Man arrested for holding ‘God bless the homeless vets’ sign sues city

Jeff Gray
Jeff Gray, U.S. Army veteran and retired truck driver, has filed a lawsuit against a city in Georgia for reportedly being arrested for holding a sign that reads "God bless the Homeless Vets." |

A U.S. Army veteran and former truck driver has filed a lawsuit against a city in Georgia after he was arrested for holding a sign that read “God bless the homeless Vets.”

Jeff Gray filed two lawsuits on Tuesday over being reportedly harassed for carrying the sign, with one suit being against the city of Alpharetta while the other was against Blackshear Police Chief Chris Wright.

The suit against Alpharetta was filed in U.S. District Court for the Northern District of Georgia, Atlanta Division, and named as defendants Arick Furr and Harold Shoffeitt, both of the Alpharetta Department of Public Safety.

At issue was an incident in which Gray was detained, arrested and charged with allegedly violating the city’s anti-panhandling policy, with Gray being banned from the area.

“Gray’s speech about the plight of homeless veterans — whether ‘panhandling’ or not — and his subsequent questioning of Lt. Furr’s actions, was clearly established as protected political expression,” stated the complaint. “Even if Gray was ‘panhandling,’ it is clearly established that the First Amendment protects speakers asking others for help.”

The suit against Wright was filed in U.S. District Court for the Southern District of Georgia, Waycross Division, with Gray being cited for allegedly violating an ordinance against “holding a ‘parade, procession, or demonstration’ without the Blackshear City Council’s permission.”

“But the First Amendment is Gray’s permission slip. Indeed, a half century ago, the United States Supreme Court made this clear by striking down an almost-identical ordinance in Birmingham, Alabama,” read the suit, in part.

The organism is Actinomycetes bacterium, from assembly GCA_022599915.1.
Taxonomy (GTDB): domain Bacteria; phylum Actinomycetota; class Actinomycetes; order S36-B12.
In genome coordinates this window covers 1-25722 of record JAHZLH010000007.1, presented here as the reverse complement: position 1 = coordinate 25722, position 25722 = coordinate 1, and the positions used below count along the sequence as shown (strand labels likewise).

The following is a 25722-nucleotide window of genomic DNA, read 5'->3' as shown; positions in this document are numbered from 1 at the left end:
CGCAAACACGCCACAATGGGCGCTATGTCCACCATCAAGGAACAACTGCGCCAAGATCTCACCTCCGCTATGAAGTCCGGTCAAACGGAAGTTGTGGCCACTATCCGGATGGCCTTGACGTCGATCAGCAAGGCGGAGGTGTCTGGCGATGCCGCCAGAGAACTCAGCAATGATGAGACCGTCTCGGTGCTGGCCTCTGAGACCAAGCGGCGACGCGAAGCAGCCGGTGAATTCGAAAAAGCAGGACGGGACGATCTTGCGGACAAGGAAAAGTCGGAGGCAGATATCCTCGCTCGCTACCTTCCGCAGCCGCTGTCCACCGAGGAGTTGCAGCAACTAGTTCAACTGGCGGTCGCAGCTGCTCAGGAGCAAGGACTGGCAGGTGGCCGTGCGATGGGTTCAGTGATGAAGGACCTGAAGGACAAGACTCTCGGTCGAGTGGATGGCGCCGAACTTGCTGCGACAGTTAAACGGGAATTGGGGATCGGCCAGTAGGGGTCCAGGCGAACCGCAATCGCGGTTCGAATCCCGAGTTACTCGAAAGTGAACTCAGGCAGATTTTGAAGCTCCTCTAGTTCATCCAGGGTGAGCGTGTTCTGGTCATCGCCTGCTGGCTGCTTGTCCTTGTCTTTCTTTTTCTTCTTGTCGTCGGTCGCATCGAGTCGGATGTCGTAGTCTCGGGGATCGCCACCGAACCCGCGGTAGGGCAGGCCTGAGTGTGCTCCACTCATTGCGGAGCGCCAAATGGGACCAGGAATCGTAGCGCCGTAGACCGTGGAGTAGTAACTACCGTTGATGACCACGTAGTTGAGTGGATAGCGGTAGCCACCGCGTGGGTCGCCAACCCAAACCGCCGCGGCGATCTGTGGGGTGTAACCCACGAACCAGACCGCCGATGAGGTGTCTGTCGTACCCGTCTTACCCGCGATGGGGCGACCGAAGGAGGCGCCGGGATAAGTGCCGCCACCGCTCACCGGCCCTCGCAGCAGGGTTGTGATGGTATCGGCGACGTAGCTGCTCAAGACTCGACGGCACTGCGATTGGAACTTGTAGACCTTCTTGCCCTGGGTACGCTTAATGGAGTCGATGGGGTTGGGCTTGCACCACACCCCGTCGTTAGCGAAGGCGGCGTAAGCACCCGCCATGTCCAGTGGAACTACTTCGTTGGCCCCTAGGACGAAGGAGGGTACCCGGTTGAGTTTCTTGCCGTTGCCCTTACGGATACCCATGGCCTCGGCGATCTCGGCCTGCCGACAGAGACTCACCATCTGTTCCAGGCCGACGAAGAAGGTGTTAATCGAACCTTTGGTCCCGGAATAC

“The Supreme Court ruled that the ordinance violated the First Amendment by giving local officials unbridled discretion to deny permits to hold ‘a parade, procession or other public demonstration.’”

For his litigation, Gray is being represented by the Foundation for Individual Rights and Expression, a civil liberties group that originally focused solely on First Amendment issues in education.

“Jeff Gray doesn’t need a government-issued permission slip to speak — the First Amendment is his permission slip,” said FIRE attorney Harrison Rosenthal, in a statement released Wednesday.

“Speaking out in public areas is a core First Amendment right, whether government officials recognize it or not. If our cities won’t teach officers to do their job properly, FIRE will.”

Gray operates the YouTube channel “HonorYourOath Civil Rights Investigations” in which he describes himself as a “civil rights investigator, First Amendment auditor, Second Amendment auditor.”

In 2021, Gray filed a complaint against officials with the city of Moultrie, Georgia, after he was charged with disorderly conduct in 2019 when he walked around city hall with a sign that read “F— City Hall,” according to the Moultrie Observer.

Follow Michael Gryboski on Twitter or Facebook

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